It’s always hard to pinpoint where exactly a piece begins. Nati and I had a first run of experiments in Buenos Aires in April, and didn’t feel like we’d cracked anything. Julia, who’d be joining us for the next workshop, thought it might be useful if we tried working from an existing text. I’ve always resisted that approach to devising new work, but nevertheless Steinbeck’s first hit novel Tortilla Flat sprang to mind – a tragicomic tale about a band of drifters in Monterey, California who pile into a dilapidated house together and, in the end, burn it down. There was something in it we all related to, something about the struggle between comfort and freedom. We’re crossing (or have crossed) the big THREE-ZERO border, and we’ve watched many of our fellow drifters pair off and nest down into nuclear units. The theater family, which was our home away from home in London, now lives in too many countries to count.
Our first big question about reimagining the book was – could we make a band of contemporary female characters as wicked and lovable as Steinbeck’s all-male posse of drunkards? The second huge question was – Spanish or English? What language would we be improvising, writing, performing in? We knew we wanted to show our work-in-progress for a Spanish-speaking audience at the end of our workshop in Buenos Aires, but we often tour in English speaking countries. Also Julia (who’d be performing) and I (who’d be directing) didn’t speak any Spanish at the time. Nada.
In the end I decided it’d be best to skip as much translation as possible and devise in Spanish. Julia and I were just going to have to kick our own assess with some hardcore language study to prepare.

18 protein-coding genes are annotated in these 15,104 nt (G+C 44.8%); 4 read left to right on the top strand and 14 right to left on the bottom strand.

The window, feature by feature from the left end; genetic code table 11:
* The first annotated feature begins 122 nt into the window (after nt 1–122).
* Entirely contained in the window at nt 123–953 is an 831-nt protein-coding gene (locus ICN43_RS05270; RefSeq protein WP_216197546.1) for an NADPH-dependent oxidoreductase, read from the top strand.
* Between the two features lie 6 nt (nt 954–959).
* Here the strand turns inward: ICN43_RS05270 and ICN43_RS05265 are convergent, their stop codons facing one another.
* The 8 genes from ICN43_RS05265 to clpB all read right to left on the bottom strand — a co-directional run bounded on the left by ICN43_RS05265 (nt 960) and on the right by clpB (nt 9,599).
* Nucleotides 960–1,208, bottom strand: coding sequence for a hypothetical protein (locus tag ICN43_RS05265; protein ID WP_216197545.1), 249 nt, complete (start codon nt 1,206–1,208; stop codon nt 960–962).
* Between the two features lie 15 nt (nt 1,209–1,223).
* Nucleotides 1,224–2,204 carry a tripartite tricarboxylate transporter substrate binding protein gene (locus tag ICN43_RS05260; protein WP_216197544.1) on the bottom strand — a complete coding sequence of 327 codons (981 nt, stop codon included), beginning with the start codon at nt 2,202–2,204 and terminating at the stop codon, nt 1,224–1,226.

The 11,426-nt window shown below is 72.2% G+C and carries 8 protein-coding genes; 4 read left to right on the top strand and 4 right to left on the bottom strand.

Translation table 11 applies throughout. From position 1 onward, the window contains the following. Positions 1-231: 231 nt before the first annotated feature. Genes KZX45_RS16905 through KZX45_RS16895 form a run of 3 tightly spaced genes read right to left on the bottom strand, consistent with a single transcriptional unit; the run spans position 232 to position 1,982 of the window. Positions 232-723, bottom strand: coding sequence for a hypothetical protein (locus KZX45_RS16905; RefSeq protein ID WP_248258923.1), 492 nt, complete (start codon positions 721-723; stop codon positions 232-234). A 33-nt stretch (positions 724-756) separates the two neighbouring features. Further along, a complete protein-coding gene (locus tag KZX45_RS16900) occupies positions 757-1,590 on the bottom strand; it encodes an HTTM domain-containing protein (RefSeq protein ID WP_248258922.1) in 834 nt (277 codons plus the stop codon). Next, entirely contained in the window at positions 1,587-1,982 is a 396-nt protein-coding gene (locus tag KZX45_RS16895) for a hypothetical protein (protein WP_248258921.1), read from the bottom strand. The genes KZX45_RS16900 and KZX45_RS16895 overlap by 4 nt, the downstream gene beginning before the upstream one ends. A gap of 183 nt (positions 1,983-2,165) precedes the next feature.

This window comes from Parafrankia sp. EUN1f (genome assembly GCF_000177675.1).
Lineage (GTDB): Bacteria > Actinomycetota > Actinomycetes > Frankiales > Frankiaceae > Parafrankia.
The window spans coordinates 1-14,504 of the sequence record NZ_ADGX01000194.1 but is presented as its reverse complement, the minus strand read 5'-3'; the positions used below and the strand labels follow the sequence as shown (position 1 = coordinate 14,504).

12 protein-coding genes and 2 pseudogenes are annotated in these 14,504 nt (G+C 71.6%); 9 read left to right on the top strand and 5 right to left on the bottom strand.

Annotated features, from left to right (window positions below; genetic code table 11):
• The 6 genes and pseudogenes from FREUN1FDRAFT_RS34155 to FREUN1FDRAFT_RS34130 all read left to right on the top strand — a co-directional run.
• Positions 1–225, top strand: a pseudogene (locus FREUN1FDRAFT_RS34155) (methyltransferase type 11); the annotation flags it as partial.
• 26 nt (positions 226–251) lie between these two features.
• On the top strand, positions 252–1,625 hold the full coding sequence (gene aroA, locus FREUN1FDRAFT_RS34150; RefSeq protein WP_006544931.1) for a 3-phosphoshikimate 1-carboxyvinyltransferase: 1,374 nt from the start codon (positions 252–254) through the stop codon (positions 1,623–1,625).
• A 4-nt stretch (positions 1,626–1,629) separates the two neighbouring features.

I usually do all the actual writing on paper in a George & Co process, sifting through hours of rehearsal video and piles of books to weave together a mountain of raw material into a finished script. But this time I had no choice but to surrender that process to a merry band of native Spanish speakers. We were going to try to write collaboratively! There would be 3 writing teams, with 2 people on each team. I had indeed kicked my own ass to get to a rudimentary Spanish-speaking level by week one of rehearsal, and could understand most of what was going on in improvisations. I parsed up the rehearsal footage into chunks of video that represented basic scene structures and gave one scene assignment to each team. “It will be a miracle if this works” I whispered to Lydia Stevens, the translator who was helping me edit each of the drafts as they were finished. At the end of each writing day we’d line up all the scenes in a row and read aloud what we’d scribed that day. These were happy days – the six of us sprawled across beds and kitchen tables, laughing at rehearsal footage, and churning out pages. By week two we had almost written an entire play. By the end of week four we had found an ending and were able to run an hour of material for our work-in-progress showing. In the end it was a miracle, a collaborative miracle, mainly due to the immensely gifted and tireless community of artists surrounding Nati Chami and the ongoing production of Usted Estas Aqui. Without that tribe, we never would have pulled it off! We needed a man to record some voiceovers and up popped Ariel Mele. We needed an extra actress, and low and behold Vero López Olivera entered the scene. We needed the country of Argentina to stop electricity cuts during show times, and it cooperated with our prayers. All that remains is to find the money and time to continue with the piece! It may take awhile, but we’re determined to return to Riobamba soon.